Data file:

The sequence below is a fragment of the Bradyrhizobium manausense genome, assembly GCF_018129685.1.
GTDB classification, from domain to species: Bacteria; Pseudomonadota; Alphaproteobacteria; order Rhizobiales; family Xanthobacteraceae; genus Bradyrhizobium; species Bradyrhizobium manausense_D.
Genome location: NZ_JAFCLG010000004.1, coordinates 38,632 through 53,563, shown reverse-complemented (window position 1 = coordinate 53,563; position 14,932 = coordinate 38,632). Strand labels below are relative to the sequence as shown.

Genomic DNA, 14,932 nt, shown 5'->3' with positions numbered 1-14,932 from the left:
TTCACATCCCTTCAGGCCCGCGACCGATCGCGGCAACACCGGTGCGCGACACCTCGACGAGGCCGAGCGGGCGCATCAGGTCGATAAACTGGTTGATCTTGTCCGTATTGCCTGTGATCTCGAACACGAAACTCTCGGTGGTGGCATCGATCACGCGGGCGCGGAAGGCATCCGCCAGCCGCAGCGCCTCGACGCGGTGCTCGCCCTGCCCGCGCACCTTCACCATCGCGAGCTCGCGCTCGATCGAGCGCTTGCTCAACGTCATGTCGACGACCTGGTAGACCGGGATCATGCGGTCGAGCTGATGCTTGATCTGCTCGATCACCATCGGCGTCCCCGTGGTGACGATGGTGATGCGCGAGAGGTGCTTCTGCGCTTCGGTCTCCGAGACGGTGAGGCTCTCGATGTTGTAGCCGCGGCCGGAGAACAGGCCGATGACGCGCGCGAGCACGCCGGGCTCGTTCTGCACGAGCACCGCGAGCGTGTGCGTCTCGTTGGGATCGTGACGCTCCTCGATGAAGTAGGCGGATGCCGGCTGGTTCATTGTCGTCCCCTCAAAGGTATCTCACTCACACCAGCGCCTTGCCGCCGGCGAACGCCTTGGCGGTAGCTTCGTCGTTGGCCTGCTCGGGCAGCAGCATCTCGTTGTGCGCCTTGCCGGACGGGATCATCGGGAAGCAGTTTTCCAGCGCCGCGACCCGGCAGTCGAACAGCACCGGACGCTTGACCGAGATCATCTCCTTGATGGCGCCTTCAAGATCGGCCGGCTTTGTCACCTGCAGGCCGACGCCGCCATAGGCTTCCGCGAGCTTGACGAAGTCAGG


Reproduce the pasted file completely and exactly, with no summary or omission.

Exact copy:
The sequence below is a fragment of the Bradyrhizobium manausense genome, assembly GCF_018129685.1.
GTDB classification, from domain to species: Bacteria; Pseudomonadota; Alphaproteobacteria; order Rhizobiales; family Xanthobacteraceae; genus Bradyrhizobium; species Bradyrhizobium manausense_D.
Genome location: NZ_JAFCLG010000004.1, coordinates 38,632 through 53,563, shown reverse-complemented (window position 1 = coordinate 53,563; position 14,932 = coordinate 38,632). Strand labels below are relative to the sequence as shown.

Genomic DNA, 14,932 nt, shown 5'->3' with positions numbered 1-14,932 from the left:
TTCACATCCCTTCAGGCCCGCGACCGATCGCGGCAACACCGGTGCGCGACACCTCGACGAGGCCGAGCGGGCGCATCAGGTCGATAAACTGGTTGATCTTGTCCGTATTGCCTGTGATCTCGAACACGAAACTCTCGGTGGTGGCATCGATCACGCGGGCGCGGAAGGCATCCGCCAGCCGCAGCGCCTCGACGCGGTGCTCGCCCTGCCCGCGCACCTTCACCATCGCGAGCTCGCGCTCGATCGAGCGCTTGCTCAACGTCATGTCGACGACCTGGTAGACCGGGATCATGCGGTCGAGCTGATGCTTGATCTGCTCGATCACCATCGGCGTCCCCGTGGTGACGATGGTGATGCGCGAGAGGTGCTTCTGCGCTTCGGTCTCCGAGACGGTGAGGCTCTCGATGTTGTAGCCGCGGCCGGAGAACAGGCCGATGACGCGCGCGAGCACGCCGGGCTCGTTCTGCACGAGCACCGCGAGCGTGTGCGTCTCGTTGGGATCGTGACGCTCCTCGATGAAGTAGGCGGATGCCGGCTGGTTCATTGTCGTCCCCTCAAAGGTATCTCACTCACACCAGCGCCTTGCCGCCGGCGAACGCCTTGGCGGTAGCTTCGTCGTTGGCCTGCTCGGGCAGCAGCATCTCGTTGTGCGCCTTGCCGGACGGGATCATCGGGAAGCAGTTTTCCAGCGCCGCGACCCGGCAGTCGAACAGCACCGGACGCTTGACCGAGATCATCTCCTTGATGGCGCCTTCAAGATCGGCCGGCTTTGTCACCTGCAGGCCGACGCCGCCATAGGCTTCCGCGAGCTTGACGAAGTCAGG